Online business selling convenient cakes in cans

Online business selling convenient cakes in cans


Perhaps cropping up during the pandemic to ease the packaging and deliveries for F&B items, I’m starting to notice many more products being packaged in cans, from ice cream to cookies.

They’re not your usual tin cans for tuna or soft drinks though. While they share the same pull-tab aluminium lid, the container is often a see-through plastic to display the products inside.

The packaging makes for great photos, especially if the food inside is layered or positioned correctly. 

It’s something The CANs Malaysia (The CANs) is trying to do, but with cakes. Run by two college students in their 20s, Kristen and Shino, their chiffon cakes in cans have garnered tens of thousands, sometimes even millions of views on TikTok.

Thinking outside the box

The idea for the business came around Shino’s birthday last year. During her celebration, her fridge was filled with cakes packaged in large boxes which proved difficult to store and move to and from the fridge.

This led Kristen to wonder if there was an easier way around this issue. 

He found videos online of cakes packaged in cans, a more common sight in Japan and often sold in vending machines. Using that as inspiration, Kristen—who had no prior baking experience—adopted the idea while putting in his own twist by adding jelly and puree to the dessert.

Strawberry chiffon and rose lychee / Image Credit: The CANs Malaysia

Apart from The CANs’ strawberry chiffon can cake, all flavours were created by Kristen himself, which include kiwi, pineapple, yellow peach, and rose lychee, with more currently in the process of R&D. Each can is sold at RM15 and delivered around the Klang Valley.

The procedure of putting the cakes inside the tall packaging is similar to assembling Legos, Kristen told Vulcan Post. “We put all the ingredients (chiffon cake, cream, fruits, and jelly) layer by layer into the cans,” he explained. 

An exploded view of the cans / Image Credit: The CANs Malaysia

It takes them around two hours to make a single completed batch, including preparation and baking. On average, the duo can produce up to 30 cans a day, or 850 cans a month.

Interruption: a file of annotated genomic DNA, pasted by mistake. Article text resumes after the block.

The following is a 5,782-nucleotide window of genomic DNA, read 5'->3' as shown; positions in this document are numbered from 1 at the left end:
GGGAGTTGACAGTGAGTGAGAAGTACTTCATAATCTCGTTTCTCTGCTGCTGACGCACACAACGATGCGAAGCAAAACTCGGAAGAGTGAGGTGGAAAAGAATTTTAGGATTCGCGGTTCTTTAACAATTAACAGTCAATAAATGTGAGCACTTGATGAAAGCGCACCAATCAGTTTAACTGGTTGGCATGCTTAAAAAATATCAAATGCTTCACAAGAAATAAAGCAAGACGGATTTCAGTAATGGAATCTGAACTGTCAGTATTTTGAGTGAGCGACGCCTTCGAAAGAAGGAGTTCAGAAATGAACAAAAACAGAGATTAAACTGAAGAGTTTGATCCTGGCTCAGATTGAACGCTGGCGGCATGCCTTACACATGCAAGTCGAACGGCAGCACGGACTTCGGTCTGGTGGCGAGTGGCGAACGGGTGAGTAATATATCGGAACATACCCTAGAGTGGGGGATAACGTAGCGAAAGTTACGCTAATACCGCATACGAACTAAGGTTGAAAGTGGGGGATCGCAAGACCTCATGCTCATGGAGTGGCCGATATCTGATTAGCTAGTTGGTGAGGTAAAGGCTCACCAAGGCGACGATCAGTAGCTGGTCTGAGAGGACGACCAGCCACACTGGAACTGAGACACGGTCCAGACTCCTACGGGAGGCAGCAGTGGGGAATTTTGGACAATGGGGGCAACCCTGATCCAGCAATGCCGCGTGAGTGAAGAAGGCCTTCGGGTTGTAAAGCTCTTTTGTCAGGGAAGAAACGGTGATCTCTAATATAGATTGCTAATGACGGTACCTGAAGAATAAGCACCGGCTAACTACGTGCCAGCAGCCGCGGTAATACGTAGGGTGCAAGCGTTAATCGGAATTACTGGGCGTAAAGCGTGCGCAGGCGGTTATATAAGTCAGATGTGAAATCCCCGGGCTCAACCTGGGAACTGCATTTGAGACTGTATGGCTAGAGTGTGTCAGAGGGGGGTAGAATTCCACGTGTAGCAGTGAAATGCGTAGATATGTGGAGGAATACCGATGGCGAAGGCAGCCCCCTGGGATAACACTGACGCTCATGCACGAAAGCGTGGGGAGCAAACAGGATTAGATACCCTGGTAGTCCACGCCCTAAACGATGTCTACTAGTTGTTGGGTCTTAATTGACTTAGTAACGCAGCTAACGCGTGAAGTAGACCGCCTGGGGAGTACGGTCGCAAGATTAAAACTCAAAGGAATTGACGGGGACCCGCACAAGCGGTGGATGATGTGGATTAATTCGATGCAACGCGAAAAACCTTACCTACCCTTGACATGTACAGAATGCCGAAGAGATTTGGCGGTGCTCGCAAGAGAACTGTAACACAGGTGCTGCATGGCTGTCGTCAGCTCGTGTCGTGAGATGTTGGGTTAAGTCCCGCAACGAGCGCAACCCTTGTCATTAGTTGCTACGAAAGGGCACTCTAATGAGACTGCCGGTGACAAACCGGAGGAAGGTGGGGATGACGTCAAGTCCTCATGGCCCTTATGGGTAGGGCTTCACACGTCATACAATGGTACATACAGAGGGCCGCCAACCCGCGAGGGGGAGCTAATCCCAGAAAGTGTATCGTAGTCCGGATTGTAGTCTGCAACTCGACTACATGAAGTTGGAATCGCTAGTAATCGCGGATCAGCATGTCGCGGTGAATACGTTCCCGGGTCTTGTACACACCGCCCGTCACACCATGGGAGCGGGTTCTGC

Innovation requires investment

The CANs claims to be the first in Malaysia to offer cakes in cans. But being a first-mover didn’t come without its hurdles.

For one, many customers were hesitant to try their cakes since the product was so new and unfamiliar, the team believes.

To add, sourcing suppliers for the transparent plastic packaging and the machines that could seal them was another difficulty they faced.

There was a small silver lining though. Being a home-based business, The CANs faced few issues on the financial side of things. They bootstrapped RM8,000 as capital, with some funds to spare should they choose to one day place and sell their products in vending machines.

The pull tab is sealed by a machine / Image Credit: The CANs Malaysia

In terms of customer reception, things seem to be looking up for The CANs. 

It appears that posting content of the cakes on TikTok has gotten Kristen and Shino enough attention from customers sending inquiries. One of their 10-second videos has now amassed about two million views, while other videos of theirs receive an average of 10K-20K views.

“We have seen a 50% increase in sales after many of our TikTok videos have gone viral,” shared Kristen.

So far, the customers who have been purchasing The CANs’ products have been in line with Kristen and Shino’s initial projections. As Kristen disclosed, “The demographics of our customers are females aged 17 to 25. The customers buy the cake because it is aesthetic, unique, tasty, convenient, and suitable for gift-giving.”

There’s more than aesthetics

Other than making the product look aesthetically pleasing, the canned cakes pose the benefits of taking up little refrigerator space and being portable. This means they can be eaten anywhere without the need for plates, making them easier (and pandemic-friendly) to distribute during parties as well.

According to Kristen, the sealed packaging of the cakes also has preservative functions, where their shelf life (if unopened) is up to five days. 

However, the use of plastic packaging may contribute to plenty of waste that can be harmful to the environment. 

Customers nowadays are also more eco-conscious about the products they purchase, so I wondered if The CANs was putting in any effort to reduce their environmental impact.

“We are aware of the use of single-use plastic for the cans. We reduce the use of plastic by using recycled paper packaging [for deliveries],” they shared. 

Portable and convenient / Image Credit: The CANs Malaysia

Some might argue that the cans themselves are a major contributor to waste, so perhaps the team could look into creating educational content around ideas for how customers can reuse the plastic cans, like as trinket containers, or even tiny flower pots.

Changing the packaging of their products are also a viable option, though using more eco-friendly packaging like glass containers may just rack up the cost of their cakes. Once the business scales though, this could be a potential upgrade that appeals to a wider audience.

Ultimately, if the end goal for The CANs is to put their products in vending machines to provide customers with convenient access to their dessert, then the packaging currently used seems to be the best option for now. It would also be beneficial for when the startup decides to deliver to other states, following increasing customer demand.

  • Learn more about The CANs Malaysia here.
  • Read about more Malaysian F&B businesses here.

Featured Image Credit: Kristen, founder of The CANs Malaysia





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